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During the fight against NAFTA and every trade deal ever created, we like to say, “We’re not against ‘free trade,’ but we want ‘fair trade.'” It’s true, too, but there are good reasons why our government will never negotiate a fair trade treaty.

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The current unfair trade proposal is the “Trans Pacific Partnership” — TPP

It’s fairly easy to see why a certain amount of confusion would be generated. Xenophobia, a paranoid fear of people in other countries, characterizes a lot of our campaigns. Xenophobia disguises itself as patriotism. Racism isn’t far behind it.

It’s confusing because we characterize the people negotiating the treaties as misguided rather than malevolent. It’s hard to believe that big corporations could be as rotten and crazy mean as they really are.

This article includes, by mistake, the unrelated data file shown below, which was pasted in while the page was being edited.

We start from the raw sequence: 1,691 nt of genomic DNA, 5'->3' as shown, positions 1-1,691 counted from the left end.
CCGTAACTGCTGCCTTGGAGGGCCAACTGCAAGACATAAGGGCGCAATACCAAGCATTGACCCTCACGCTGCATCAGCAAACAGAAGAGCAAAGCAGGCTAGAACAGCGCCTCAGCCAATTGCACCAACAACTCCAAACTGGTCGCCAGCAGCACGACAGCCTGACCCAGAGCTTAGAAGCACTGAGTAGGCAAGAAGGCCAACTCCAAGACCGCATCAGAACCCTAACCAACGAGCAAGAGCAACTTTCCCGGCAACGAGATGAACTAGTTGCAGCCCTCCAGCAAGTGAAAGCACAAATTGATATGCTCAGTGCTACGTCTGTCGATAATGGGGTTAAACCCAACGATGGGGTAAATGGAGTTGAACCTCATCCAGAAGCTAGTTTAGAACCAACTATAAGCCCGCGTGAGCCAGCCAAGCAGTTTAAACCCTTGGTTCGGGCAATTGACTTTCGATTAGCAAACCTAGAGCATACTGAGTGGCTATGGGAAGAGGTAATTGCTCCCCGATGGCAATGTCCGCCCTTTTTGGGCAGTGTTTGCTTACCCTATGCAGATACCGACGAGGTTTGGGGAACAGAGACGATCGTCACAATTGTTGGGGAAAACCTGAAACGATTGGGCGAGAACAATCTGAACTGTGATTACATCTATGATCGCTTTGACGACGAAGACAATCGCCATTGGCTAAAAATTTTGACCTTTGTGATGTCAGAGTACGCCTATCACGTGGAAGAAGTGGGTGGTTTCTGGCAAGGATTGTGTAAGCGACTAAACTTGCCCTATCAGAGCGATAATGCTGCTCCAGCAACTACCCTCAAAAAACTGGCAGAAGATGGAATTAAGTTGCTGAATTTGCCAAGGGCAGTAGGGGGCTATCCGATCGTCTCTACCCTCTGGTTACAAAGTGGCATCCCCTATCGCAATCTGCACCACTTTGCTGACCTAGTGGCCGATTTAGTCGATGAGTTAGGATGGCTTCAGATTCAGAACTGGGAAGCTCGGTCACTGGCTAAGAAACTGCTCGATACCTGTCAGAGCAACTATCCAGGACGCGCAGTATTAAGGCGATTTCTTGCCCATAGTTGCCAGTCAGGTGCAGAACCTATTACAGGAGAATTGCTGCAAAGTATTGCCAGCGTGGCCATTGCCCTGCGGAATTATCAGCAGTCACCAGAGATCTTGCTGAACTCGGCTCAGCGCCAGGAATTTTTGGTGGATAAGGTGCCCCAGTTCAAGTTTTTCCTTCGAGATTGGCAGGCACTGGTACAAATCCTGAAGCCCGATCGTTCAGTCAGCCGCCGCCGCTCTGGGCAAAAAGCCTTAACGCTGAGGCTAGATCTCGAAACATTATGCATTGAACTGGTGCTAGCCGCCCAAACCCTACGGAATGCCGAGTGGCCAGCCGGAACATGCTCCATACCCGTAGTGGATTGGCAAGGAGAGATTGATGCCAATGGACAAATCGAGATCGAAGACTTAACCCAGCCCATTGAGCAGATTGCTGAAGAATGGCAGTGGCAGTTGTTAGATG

It’s confusing because some of our not-so-bad political leaders support these rotten trade deals. NAFTA could never have been passed without President Bill Clinton, and good old President Obama is currently pushing hard for TPP.

THE TRADE SITUATION IS ACTUALLY QUITE CLEAR

A fair treaty would be one that gives decent treatment to the workers in all the signing countries. But all of the trade treaties so far have been negotiated in secret by a few political representatives from the different countries and an absolute horde of corporate lobbyists.